Henri Sullivan's classic and now somewhat worn clichÃ© adage came to mind when I recently participated in the Building Security Symposium, sponsored be the Architectural Engineering Institute, the Steel and Ornamental Metal Institute of New York and the Infrastructure Security Partnership at the McGraw-Hill conference center in New York City. The trust of the symposium was to review available design options and risk analysis for an effective resistance to terrorist threats. Buildings with simple geometric shapes and clear lines are obviously less vulnerable to the impact of dynamic blast loads, than the ones with intricate and often convoluted shapes of architectural expression.
In addition to forestalling progressive collapse, protection from flying debris, primarily broken glass, is another important challenge of hardening, which can be accomplished with specialty replacement windows and installation of blast curtains.
The goals of a security plan should include the three dees:â€Detection, Deterrence and Delay.â€ To that end provide for physical control elements of building and perimeter access, including clear zones and lighting. Building and perimeter access for both pedestrians and vehicles are best controlled by closed-circuit television, electronic access, alarm and intrusion detection systems, vehicle gate control, and security monitoring with operational procedures. One should also consider such low cost options as diversion and camouflage. The typical terrorist most likely will move on if the target appears well protected or of little strategic value.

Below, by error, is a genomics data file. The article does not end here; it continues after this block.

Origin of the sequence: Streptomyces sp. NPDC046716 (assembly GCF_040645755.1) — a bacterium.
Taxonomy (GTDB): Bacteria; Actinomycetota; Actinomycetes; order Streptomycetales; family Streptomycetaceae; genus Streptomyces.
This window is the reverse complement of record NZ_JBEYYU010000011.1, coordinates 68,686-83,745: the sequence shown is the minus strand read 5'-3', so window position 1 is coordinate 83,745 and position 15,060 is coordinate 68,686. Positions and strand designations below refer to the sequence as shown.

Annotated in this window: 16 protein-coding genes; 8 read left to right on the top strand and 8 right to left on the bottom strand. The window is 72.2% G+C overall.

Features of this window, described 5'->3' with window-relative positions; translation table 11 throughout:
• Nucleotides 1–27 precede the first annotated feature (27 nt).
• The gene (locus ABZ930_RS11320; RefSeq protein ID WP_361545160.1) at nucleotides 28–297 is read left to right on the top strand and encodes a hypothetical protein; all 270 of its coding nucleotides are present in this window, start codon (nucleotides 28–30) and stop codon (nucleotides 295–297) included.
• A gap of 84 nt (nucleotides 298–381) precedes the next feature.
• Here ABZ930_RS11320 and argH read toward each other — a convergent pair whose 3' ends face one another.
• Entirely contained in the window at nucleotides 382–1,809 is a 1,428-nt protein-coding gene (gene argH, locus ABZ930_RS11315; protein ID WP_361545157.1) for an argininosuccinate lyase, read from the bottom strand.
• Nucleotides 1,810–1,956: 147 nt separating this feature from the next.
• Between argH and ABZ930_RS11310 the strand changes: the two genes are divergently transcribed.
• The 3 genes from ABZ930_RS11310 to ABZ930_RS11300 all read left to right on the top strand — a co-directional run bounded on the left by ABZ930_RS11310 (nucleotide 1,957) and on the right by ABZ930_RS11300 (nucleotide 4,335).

Clear zones, fencing, and proper lighting are required around building entrances, parking areas, and walking paths. This is not to say that they should be void of landscaping, but landscaping and planting need to be arranged to allow full view of potentially critical areas. When planning for a new building or facility in todayâ€™s climate, the potential of a terrorist threat should be considered, although it is impractical to design a civilian structure to remain undamaged from a large explosion. The protective objectives are therefore related to the type of building and its function.
For an office, retail, residential, or light industrial building where the primary assets are its occupants, the objective is to minimize loss of life. Because of the severity of large scale explosion incidents, the goals are by necessity modest. Moreover, it is recognized that the building will be unusable after the event. This approach is considered a damage-limiting or damage-mitigating approach to design. To save lives, the primary goals of the design professional are to reduce building damage and to prevent progressive collapse...